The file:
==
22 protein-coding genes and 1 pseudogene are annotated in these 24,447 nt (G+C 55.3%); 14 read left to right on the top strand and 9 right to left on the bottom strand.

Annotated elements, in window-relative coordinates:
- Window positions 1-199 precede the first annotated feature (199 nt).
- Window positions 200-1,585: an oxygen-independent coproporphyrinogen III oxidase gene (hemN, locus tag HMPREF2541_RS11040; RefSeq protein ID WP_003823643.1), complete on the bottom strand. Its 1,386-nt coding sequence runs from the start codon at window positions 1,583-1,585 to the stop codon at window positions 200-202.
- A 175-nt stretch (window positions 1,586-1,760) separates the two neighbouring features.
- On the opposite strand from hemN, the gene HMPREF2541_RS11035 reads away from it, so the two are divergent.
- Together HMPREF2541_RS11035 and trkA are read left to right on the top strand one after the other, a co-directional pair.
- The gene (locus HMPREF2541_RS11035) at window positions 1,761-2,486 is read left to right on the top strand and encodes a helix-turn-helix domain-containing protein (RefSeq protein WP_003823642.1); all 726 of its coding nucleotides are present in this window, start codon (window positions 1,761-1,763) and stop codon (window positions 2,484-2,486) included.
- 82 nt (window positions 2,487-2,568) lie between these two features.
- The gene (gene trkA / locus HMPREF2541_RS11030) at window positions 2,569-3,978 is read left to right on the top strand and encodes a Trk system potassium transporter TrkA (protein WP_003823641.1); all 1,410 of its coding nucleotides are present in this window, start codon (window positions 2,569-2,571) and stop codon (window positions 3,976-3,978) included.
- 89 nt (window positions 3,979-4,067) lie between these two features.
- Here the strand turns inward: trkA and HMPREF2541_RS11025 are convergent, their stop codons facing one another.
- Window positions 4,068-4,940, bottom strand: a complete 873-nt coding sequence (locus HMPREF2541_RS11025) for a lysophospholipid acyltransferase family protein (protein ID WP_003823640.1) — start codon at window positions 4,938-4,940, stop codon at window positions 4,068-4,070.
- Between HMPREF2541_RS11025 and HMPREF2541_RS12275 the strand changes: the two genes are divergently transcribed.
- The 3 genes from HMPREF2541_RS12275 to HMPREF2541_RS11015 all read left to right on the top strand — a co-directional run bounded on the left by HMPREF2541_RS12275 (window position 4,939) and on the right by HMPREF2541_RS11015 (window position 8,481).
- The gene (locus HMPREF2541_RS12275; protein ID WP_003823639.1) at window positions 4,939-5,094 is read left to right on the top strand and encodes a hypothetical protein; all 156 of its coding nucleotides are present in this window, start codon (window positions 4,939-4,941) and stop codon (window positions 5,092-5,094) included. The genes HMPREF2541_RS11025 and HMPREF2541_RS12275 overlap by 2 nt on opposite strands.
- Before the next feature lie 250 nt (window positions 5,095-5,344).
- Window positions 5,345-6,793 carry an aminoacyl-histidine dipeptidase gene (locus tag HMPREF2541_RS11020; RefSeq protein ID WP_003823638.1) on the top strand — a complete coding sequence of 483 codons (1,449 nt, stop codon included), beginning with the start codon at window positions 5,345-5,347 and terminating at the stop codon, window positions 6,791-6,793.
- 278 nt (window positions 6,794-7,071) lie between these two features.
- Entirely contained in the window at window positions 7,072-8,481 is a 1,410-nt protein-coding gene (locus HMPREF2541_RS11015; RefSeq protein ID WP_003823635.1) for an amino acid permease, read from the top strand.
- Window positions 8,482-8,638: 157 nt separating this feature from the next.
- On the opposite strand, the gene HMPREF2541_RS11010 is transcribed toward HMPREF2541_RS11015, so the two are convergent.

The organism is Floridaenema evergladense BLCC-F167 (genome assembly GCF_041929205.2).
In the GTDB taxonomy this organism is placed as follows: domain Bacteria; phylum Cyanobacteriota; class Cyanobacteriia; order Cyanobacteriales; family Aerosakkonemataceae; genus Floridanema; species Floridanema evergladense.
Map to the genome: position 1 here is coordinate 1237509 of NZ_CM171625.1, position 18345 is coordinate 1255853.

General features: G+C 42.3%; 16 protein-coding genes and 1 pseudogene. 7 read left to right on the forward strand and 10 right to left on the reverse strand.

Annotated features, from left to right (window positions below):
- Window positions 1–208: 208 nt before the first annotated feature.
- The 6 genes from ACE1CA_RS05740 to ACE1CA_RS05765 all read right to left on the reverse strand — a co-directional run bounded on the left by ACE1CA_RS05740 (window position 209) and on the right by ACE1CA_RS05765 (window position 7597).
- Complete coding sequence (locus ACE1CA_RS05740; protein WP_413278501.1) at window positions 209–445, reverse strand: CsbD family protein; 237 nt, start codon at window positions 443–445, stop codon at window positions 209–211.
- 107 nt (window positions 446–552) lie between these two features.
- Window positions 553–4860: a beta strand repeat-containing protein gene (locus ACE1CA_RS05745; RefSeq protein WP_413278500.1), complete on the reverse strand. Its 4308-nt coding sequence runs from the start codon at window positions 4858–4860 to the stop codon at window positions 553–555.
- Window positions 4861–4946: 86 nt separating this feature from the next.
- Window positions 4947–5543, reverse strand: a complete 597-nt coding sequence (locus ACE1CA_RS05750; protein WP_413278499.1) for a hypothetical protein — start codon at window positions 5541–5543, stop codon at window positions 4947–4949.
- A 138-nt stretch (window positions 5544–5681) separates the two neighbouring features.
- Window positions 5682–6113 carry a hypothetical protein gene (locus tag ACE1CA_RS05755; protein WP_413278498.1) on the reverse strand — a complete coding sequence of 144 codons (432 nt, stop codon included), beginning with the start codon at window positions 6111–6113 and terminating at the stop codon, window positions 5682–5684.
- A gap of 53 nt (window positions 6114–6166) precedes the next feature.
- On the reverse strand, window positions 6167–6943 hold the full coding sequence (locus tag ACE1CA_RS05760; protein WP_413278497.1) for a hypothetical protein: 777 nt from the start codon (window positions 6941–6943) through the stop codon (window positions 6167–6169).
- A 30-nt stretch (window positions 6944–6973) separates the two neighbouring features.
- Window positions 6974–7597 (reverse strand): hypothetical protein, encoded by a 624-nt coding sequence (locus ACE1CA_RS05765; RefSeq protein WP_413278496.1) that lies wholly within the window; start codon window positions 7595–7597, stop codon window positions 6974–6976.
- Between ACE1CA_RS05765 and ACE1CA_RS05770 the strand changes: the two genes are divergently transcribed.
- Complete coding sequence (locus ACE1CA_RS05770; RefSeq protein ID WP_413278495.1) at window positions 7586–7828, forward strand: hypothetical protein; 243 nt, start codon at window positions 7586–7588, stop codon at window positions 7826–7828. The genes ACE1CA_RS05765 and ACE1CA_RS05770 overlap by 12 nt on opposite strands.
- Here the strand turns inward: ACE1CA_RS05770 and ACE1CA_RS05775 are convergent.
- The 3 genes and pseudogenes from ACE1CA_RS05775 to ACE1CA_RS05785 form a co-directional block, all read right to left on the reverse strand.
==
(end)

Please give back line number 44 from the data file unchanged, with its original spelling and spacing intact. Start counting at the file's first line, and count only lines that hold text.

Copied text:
- The 3 genes and pseudogenes from ACE1CA_RS05775 to ACE1CA_RS05785 form a co-directional block, all read right to left on the reverse strand.